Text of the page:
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I’ve been busy drawing on my IT skills from a previous life and creating spreadsheets for planting timetables, successional sowing, forecasts, actuals and budgets with the help of Mr Fig and his Financial Mind. We’ve had a happy time trying to outdo each other in the Nerd Stakes!  I’ve been researching pricing, irrigation techniques, marketing and sales. It’s pretty thrilling and daunting but the underlying emotion is complete fulfilment and satisfaction. I’m pretty realistic; from my research it’s obvious that flower farming is best learnt from experience. I’m also not likely to be a millionaire next year (or the one after that).  I’m starting small; just a cart, roadside sales and a couple of florists who liked my flowers last year. But I have plans to expand into the local community and social media and with inspiration from Common Farm Flowers in the UK and Floret Flowers in the US I’m hoping to be a fully fledged Flower Farmer before very long (and a Fig Farmer of course – I’ve been busy propagating and pruning those little trees too).

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So it’s a busy and exciting time here at The Fig Tree. I’ll soon have a new website and blog focussing on the flowers which I’ll blog about as soon as it’s up and running. For now, if you’re interested in the Life of a Flower Farmer then pop over to my new Facebook page http://www.facebook.com/myflowercart. Until then…follow your dreams if you can :-)

Home made crackers

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Junk Free June in the Fig House is going quite well all in all. We’ve have had zero crisps/chips and zero shop bought biscuits woo hoo! However, the Figlets haven’t been missing out. They enjoyed the bird seed slice that I made last week, banana cake, popcorn and veg sticks and hummus. They’ve also developed an obsession with pistachio and cashew nuts. Funny because I thought they’d miss the junk but apparently not :-)

To keep things interesting I’ve been browsing through My Petite Kitchen Cookbook which is chock full of whole food, gluten free recipes. This morning I tried the home made crackers.

Sunflower Herb Crackers
145g sunflower seeds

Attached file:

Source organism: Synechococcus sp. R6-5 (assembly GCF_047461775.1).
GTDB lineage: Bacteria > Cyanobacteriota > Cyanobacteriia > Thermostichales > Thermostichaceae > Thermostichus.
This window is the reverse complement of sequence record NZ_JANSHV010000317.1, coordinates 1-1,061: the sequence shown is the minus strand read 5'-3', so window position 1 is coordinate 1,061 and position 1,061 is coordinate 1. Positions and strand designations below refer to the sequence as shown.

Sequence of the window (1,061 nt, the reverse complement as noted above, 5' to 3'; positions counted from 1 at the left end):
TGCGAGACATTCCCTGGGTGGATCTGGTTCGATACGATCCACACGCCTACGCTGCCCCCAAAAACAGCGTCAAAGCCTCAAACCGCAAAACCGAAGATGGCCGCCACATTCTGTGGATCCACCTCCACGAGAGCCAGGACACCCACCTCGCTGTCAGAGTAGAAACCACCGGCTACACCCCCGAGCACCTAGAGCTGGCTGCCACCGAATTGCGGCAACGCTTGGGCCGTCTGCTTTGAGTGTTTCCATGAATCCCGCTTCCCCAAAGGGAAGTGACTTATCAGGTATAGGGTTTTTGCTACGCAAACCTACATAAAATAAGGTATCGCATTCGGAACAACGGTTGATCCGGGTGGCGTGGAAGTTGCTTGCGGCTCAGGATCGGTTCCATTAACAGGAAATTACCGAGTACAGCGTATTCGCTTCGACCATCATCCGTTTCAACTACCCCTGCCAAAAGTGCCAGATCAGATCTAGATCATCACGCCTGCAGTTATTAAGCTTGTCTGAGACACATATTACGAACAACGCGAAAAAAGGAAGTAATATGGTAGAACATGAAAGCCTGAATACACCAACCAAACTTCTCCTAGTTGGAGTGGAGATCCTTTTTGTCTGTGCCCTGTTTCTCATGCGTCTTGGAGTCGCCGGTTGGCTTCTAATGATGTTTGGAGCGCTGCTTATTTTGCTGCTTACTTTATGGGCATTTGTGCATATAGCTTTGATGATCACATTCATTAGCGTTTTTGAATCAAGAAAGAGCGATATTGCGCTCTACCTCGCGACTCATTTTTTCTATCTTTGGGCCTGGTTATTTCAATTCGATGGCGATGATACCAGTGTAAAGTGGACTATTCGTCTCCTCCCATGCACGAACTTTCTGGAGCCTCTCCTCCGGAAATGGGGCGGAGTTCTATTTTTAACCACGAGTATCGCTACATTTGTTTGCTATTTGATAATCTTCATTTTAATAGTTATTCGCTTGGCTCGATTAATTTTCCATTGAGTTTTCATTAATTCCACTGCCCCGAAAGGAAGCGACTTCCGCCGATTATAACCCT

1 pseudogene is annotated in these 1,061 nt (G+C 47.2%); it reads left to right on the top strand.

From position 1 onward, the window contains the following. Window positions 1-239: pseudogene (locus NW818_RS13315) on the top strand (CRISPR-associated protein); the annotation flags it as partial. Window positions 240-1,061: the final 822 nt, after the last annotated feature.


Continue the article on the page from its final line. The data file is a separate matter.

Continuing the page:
1 tsp sea salt
3 tsp garlic granules (or three peeled garlic cloves)
75g seseme seeds
1 handful chopped fresh thyme
1 Tbsp olive oil
Water to bind

Preheat the oven to 180c and line a baking sheet 32 x 42cm with baking paper.
Put the sunflower seeds, garlic and salt into a processor and blitz for 2-3 minutes until the sunflower seeds form a dense kind of breadcrumb.

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Add the sesame seeds, thyme and olive oil and process again. Add 3-5 teaspoons of water one at a time as you blitz until the mixture comes together as a dough.

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Transfer the somewhat crumbly mixture onto the lined baking sheet. At this point you need to cover with baking paper and roll to 5mm thickness with a rolling pin. My rolling pin is longer than my tray so I couldn’t roll any further down than the sides of the tray would allow. Therefore, you may find you need to transfer the baking paper onto a work surface to do the rolling. I also found that making a square shape was tricky because this dough is very sticky. That’s why I ended up with the shape of Nebraska…… will aim for a more square shape next time!!

Before popping into the oven, score lines across the dough, then cover with a sheet of baking paper and bake for 10-15 minutes or until golden brown. Make sure you score quite deeply as this will make it easier to break them up after cooking. Leave to cool completely on the tray then break into pieces and store in an air tight container for up to 2 weeks.

I have to admit that I thought the Figlets would find these too garlicky but they loved them.

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In fact, Mr Fig and the Figlets loved them soooooo much that when I went to take a photo to blog there weren’t many left to photograph!

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Just one and a bit….. I think a double batch might be worth it next time seeing as they can keep for 2 weeks.

I’m wondering if I would be able to make a balsamic vinegar and sea salt flavour? If I have a go I’ll let you know how it turns out. One thing I am realising is that cooking with whole foods is very simple. Once you’ve got all the new ingredients it’s a cinch so don’t be put off if you need to buy a few extras from the supermarket or health food shop. Happy junk free baking!

A Sweet Idea and a Bird Seed Slice